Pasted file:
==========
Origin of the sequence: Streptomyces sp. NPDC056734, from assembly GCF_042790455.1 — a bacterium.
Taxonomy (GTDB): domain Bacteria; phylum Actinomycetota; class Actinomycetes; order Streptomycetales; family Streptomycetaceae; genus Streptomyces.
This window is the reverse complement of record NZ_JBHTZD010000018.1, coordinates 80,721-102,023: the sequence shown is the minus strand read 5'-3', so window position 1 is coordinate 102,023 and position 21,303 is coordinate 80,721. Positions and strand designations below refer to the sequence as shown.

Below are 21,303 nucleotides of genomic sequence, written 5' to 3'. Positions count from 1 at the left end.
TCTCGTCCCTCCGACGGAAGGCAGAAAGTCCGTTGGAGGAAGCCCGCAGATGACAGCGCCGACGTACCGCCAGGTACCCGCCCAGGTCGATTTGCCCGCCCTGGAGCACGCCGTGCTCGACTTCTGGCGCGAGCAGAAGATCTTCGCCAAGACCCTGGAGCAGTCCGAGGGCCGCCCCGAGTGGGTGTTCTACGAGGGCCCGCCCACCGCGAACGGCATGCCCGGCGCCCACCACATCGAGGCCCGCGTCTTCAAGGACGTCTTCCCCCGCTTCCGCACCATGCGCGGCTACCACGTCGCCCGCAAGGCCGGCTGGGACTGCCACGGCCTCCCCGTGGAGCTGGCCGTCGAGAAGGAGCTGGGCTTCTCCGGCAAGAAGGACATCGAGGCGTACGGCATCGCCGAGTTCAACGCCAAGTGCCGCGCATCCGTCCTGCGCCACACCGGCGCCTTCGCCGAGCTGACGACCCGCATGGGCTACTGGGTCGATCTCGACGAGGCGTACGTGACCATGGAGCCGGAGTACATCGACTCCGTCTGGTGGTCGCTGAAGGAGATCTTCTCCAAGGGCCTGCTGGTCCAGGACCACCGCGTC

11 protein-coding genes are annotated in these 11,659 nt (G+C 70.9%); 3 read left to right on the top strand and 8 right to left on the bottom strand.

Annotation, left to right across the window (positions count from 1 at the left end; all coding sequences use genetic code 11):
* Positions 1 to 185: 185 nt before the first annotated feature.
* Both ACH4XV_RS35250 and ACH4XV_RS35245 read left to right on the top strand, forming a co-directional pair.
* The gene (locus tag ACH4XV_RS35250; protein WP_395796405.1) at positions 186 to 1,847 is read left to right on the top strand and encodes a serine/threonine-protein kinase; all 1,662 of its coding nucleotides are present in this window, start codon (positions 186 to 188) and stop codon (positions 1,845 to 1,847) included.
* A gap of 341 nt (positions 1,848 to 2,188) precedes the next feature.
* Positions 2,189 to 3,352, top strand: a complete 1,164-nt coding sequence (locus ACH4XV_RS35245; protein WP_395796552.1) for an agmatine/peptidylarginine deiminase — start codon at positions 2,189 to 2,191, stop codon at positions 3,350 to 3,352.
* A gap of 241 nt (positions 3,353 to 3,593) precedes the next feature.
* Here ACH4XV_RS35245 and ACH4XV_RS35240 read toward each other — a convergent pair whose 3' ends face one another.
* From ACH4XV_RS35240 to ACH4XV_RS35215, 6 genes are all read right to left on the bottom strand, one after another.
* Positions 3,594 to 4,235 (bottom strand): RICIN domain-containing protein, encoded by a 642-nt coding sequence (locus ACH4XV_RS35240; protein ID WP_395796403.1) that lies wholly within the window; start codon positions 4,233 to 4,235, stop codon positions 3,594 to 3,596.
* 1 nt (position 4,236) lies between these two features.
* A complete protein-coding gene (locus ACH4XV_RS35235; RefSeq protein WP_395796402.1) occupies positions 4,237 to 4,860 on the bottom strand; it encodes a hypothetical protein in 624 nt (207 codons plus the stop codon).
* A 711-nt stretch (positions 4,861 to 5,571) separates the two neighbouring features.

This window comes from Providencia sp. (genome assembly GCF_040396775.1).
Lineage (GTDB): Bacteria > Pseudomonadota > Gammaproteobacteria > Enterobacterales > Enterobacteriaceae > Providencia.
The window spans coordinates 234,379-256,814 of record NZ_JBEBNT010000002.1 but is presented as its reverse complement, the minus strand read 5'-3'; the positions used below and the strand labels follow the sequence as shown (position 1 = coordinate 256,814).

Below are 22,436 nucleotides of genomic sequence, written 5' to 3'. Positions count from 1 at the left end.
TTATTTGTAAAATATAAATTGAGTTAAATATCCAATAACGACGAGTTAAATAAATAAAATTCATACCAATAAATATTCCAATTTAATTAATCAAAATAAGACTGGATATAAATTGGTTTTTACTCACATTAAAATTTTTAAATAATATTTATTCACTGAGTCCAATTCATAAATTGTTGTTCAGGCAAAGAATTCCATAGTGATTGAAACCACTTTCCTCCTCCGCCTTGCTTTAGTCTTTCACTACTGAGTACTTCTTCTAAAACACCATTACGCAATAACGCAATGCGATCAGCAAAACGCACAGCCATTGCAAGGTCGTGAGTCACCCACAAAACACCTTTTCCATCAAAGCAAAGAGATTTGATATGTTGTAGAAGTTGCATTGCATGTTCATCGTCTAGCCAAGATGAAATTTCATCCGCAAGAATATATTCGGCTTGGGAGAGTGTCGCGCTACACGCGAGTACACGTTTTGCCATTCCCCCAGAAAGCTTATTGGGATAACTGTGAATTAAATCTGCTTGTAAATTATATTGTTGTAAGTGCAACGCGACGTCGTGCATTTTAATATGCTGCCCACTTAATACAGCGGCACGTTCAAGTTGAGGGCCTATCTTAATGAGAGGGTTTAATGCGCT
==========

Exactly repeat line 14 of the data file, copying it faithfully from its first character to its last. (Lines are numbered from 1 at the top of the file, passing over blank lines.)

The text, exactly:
* Here ACH4XV_RS35245 and ACH4XV_RS35240 read toward each other — a convergent pair whose 3' ends face one another.